>
> If there is more than one argument in LIST, or if LIST is an
> array with more than one value, calls execvp(3) with the argu-
> ments in LIST. If there is only one scalar argument or an
> array with one element in it, the argument is checked for shell
> metacharacters, and if there are any, the entire argument is
> passed to the system's command shell for parsing (this is
> "/bin/sh -c" on Unix platforms, but varies on other platforms).
> If there are no shell metacharacters in the argument, it is
> split into words and passed directly to "execvp", which is more
> efficient. Examples:
>
> exec('test.sh &') contains a shell metacharacter, namely '&', so what
> exactly happens is
>
> exec('/bin/sh', '-c', 'test.sh &');
>
> You process (649 executes /bin/sh which tries to run test.sh in the
> background and then exists. Running in the background means forking
> another process.
>
> The solution is not to pass the argument to the system shell:
>
> exec('test.sh');
>
> And you're allready (kind of) running the process in the background
> after you have fork'ed.
>
> //Makholm



That makes sense. I have changed the code in the perl script and it
returns the correct pid!!! I read another post that said after
running the exec statment, it is a highly recommended to use an
"exit();" statement. Does this sound correct?

 
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hendedav@gmail.com
Guest
Posts: n/a
 
      10-25-2007
On Oct 25, 2:32 pm, (E-Mail Removed) wrote:
> On Oct 25, 2:15 pm, Peter Makholm <(E-Mail Removed)> wrote:
>
>
>
> > (E-Mail Removed) writes:
> > > I switched the two lines of code as suggested, and I did get a print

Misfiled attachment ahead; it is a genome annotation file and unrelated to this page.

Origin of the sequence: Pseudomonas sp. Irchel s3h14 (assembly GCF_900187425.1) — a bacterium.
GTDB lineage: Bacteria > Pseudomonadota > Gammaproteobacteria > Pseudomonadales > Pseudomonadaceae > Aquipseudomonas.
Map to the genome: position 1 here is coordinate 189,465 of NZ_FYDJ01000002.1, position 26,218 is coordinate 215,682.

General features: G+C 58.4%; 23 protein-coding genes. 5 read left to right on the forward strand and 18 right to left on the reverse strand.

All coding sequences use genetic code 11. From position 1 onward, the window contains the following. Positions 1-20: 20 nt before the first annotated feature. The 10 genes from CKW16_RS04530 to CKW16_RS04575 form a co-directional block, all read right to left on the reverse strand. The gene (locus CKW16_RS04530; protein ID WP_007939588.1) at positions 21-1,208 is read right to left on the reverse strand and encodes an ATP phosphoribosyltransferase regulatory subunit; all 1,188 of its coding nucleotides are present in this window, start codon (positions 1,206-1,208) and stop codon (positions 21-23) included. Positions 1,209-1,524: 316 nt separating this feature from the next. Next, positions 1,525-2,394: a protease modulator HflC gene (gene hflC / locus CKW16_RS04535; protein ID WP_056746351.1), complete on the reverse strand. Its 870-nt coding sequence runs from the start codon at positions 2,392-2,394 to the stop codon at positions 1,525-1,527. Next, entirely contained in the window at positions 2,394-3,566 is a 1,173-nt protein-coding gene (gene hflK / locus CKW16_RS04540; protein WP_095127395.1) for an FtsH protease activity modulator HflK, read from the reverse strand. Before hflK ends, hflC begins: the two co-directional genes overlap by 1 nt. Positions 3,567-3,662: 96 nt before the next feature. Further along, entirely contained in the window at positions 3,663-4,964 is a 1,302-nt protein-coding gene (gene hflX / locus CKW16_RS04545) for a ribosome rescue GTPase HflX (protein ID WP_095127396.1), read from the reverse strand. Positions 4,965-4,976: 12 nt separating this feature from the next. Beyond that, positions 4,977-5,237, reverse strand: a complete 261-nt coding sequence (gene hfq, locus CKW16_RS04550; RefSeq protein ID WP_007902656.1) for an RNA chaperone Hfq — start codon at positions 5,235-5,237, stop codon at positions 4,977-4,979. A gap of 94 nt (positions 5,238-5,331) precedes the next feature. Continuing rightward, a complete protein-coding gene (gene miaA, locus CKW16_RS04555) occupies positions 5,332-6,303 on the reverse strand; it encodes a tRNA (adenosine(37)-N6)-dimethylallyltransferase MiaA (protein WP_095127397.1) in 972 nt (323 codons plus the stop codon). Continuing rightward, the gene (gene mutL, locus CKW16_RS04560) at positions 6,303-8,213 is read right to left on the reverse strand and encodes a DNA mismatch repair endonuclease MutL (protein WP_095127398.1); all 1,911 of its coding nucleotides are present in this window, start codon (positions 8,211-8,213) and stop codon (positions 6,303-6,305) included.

> > > out, but it contained the same PID as the "my $pid=fork" statment.
> > > Here is the output:

>
> > Yes, of course. I wasn't actually reading what you wrote, just
> > noticed that you tried to write the pid out after the exec. 'use
> > warnings' should have warned you about that.

>
> > But ok, another (and better educated) guess about you problem:

>
> > 'perldoc -f exec' says:

>
> > If there is more than one argument in LIST, or if LIST is an
> > array with more than one value, calls execvp(3) with the argu-
> > ments in LIST. If there is only one scalar argument or an
> > array with one element in it, the argument is checked for shell
> > metacharacters, and if there are any, the entire argument is
> > passed to the system's command shell for parsing (this is
> > "/bin/sh -c" on Unix platforms, but varies on other platforms).
> > If there are no shell metacharacters in the argument, it is
> > split into words and passed directly to "execvp", which is more
> > efficient. Examples:

>
> > exec('test.sh &') contains a shell metacharacter, namely '&', so what
> > exactly happens is

>
> > exec('/bin/sh', '-c', 'test.sh &');

>
> > You process (649 executes /bin/sh which tries to run test.sh in the
> > background and then exists. Running in the background means forking
> > another process.

>
> > The solution is not to pass the argument to the system shell:

>
> > exec('test.sh');

>
> > And you're allready (kind of) running the process in the background
> > after you have fork'ed.

>
> > //Makholm

>
> That makes sense. I have changed the code in the perl script and it
> returns the correct pid!!! I read another post that said after
> running the exec statment, it is a highly recommended to use an
> "exit();" statement. Does this sound correct?



I have run into another problem. This code has been modified
(slightly) and inserted into a cgi script

if (defined (my $pid = fork)) {
if ($pid) {
local $SIG{CHLD} = "IGNORE";
print "Content-type: text/xml\n\n\n";
print "<info pid=\"". $pid ."\" date=\"".
scalar(localtime) ."\" />";
} else {
exec("/tmp/test.sh");
exit();
}
} else {
print "Content-type: text/xml\n\n\n";
print "<error>\n";
print "<message>The script couldn't be started.</message>\n";